The shift toward building "complete streets" reflects a broader change in federal government policy. Last year, the U.S. Department of Transportation issued new guidelines that moved to end "favoring motorized transportation at the expense of non-motorized" by including cyclist and pedestrian needs in new road projects.

Snyder said it's the skyrocketing rate of obesity that has also propelled governments to create better places to walk so people can conveniently get some exercise without having to drive to the gym. He is leading an effort funded by a $32 million obesity prevention initiative by the Los Angeles County Department of Public Health to create a street design manual for cities to reshape what he calls their "35 mph architecture."

"They're places where grandmothers can't cross the street or kids can't get to schools, they're trapped in their neighborhoods because the streets are ... used as conduits for flushing out large volumes of vehicles," he said.

Burden said he developed the walk audits as a way to train traffic engineers to see the effects of their designs on walkers when he worked as a bicycle and pedestrian coordinator for the Florida Department of Transportation more than two decades ago.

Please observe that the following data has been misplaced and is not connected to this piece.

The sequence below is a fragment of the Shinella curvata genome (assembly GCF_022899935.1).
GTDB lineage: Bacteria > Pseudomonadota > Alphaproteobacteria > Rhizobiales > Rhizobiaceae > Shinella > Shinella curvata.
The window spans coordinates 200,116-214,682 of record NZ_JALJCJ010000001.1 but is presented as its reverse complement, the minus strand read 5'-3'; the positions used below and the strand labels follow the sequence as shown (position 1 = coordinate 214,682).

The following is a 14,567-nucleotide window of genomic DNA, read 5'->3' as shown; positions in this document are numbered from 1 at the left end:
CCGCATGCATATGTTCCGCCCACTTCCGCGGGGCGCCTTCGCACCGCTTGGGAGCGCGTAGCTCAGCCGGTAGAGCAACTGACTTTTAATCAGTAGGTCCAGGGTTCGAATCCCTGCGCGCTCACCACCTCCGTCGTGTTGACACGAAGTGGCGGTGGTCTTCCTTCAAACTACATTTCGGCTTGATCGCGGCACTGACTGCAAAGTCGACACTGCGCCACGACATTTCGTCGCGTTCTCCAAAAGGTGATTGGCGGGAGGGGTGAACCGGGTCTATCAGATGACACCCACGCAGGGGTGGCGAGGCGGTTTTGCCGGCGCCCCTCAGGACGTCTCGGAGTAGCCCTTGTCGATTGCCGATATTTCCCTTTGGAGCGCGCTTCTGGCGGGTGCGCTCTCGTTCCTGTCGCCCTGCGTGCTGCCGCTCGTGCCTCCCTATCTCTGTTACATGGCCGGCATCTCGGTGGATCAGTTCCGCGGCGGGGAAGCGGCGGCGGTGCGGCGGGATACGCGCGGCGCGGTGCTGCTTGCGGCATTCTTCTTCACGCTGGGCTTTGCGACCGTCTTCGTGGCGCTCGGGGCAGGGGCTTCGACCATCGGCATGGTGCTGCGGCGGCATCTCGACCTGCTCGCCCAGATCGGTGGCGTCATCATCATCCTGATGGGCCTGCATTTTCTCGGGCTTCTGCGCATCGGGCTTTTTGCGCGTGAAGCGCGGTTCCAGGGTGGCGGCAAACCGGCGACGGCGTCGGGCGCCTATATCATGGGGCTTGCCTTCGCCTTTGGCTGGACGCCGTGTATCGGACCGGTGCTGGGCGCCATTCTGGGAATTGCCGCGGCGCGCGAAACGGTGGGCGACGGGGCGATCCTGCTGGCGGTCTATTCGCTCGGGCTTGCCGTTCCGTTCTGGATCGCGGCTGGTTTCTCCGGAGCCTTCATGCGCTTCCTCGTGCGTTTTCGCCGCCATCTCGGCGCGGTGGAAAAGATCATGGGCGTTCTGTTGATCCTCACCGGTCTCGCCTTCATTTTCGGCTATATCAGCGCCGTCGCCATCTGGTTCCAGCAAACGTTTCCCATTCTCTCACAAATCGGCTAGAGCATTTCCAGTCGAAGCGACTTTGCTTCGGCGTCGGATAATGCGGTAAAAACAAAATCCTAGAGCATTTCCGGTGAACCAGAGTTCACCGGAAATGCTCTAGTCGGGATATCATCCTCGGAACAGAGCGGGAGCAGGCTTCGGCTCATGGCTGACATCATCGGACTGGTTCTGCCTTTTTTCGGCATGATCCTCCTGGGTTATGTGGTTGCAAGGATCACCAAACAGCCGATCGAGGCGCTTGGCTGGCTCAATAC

Today, the audits that he leads also involve civic leaders and average citizens. He said the exchanges that occur during the walks put people at ease and open up many ideas for ways people want to better their communities.

He said people can lead themselves when it comes to redesigning their neighborhoods.

"My goal before I leave the planet, is to have a thousand walks being led per day to see towns differently than what we see today," Burden said, "and to do it through the eyes of different people who become practiced at seeing and observing."